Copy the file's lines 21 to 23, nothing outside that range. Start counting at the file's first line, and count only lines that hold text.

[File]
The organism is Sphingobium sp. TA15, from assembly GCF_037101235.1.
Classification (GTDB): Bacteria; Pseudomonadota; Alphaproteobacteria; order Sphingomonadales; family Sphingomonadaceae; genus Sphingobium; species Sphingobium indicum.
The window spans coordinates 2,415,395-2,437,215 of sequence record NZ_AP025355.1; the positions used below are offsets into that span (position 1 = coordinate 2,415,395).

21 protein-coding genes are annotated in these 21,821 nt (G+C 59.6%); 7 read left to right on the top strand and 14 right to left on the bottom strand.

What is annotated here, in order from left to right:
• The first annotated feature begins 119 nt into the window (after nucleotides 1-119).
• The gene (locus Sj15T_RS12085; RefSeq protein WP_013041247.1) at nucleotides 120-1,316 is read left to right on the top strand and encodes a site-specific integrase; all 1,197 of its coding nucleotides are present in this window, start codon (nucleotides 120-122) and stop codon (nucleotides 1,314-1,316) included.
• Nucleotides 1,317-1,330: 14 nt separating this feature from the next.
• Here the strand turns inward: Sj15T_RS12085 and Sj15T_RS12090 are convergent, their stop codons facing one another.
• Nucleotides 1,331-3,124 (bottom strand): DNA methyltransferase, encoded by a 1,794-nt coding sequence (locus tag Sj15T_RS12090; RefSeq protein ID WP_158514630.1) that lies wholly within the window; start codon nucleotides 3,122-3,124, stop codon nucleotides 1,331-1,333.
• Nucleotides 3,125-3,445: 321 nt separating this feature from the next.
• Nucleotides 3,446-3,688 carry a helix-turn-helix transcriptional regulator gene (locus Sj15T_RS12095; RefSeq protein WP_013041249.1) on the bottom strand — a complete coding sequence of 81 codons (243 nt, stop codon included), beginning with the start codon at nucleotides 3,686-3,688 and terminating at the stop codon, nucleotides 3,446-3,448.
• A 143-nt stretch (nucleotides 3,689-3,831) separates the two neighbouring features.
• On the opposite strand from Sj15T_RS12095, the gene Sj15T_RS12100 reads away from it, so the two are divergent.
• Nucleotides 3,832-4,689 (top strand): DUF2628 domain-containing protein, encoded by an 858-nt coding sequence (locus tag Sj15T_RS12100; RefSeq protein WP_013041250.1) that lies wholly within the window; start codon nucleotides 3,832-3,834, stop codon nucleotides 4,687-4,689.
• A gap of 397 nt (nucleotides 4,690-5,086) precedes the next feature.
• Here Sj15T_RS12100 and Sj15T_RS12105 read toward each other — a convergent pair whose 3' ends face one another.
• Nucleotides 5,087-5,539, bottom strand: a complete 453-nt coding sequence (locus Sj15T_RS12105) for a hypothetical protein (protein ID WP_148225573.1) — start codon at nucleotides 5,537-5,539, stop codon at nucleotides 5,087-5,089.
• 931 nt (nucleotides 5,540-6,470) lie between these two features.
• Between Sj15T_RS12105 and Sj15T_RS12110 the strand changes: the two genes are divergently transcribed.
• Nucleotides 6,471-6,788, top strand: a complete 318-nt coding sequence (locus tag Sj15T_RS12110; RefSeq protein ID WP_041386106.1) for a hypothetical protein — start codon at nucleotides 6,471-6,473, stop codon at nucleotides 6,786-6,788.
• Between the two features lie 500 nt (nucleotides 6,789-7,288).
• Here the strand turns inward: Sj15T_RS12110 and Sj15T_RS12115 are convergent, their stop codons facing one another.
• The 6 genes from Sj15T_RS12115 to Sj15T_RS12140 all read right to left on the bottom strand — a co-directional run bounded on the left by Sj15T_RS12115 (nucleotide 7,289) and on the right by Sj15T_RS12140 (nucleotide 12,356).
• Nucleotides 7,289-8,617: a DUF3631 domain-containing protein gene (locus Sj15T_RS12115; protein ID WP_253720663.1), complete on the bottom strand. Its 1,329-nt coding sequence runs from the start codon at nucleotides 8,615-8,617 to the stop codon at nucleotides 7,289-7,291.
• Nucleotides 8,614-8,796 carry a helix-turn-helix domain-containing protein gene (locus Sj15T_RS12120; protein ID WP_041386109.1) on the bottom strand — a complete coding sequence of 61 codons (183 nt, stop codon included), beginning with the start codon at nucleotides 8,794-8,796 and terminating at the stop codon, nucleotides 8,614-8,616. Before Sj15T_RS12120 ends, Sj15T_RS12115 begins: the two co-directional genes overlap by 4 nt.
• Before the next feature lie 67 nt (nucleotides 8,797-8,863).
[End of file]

• Nucleotides 6,471-6,788, top strand: a complete 318-nt coding sequence (locus tag Sj15T_RS12110; RefSeq protein ID WP_041386106.1) for a hypothetical protein — start codon at nucleotides 6,471-6,473, stop codon at nucleotides 6,786-6,788.
• Between the two features lie 500 nt (nucleotides 6,789-7,288).
• Here the strand turns inward: Sj15T_RS12110 and Sj15T_RS12115 are convergent, their stop codons facing one another.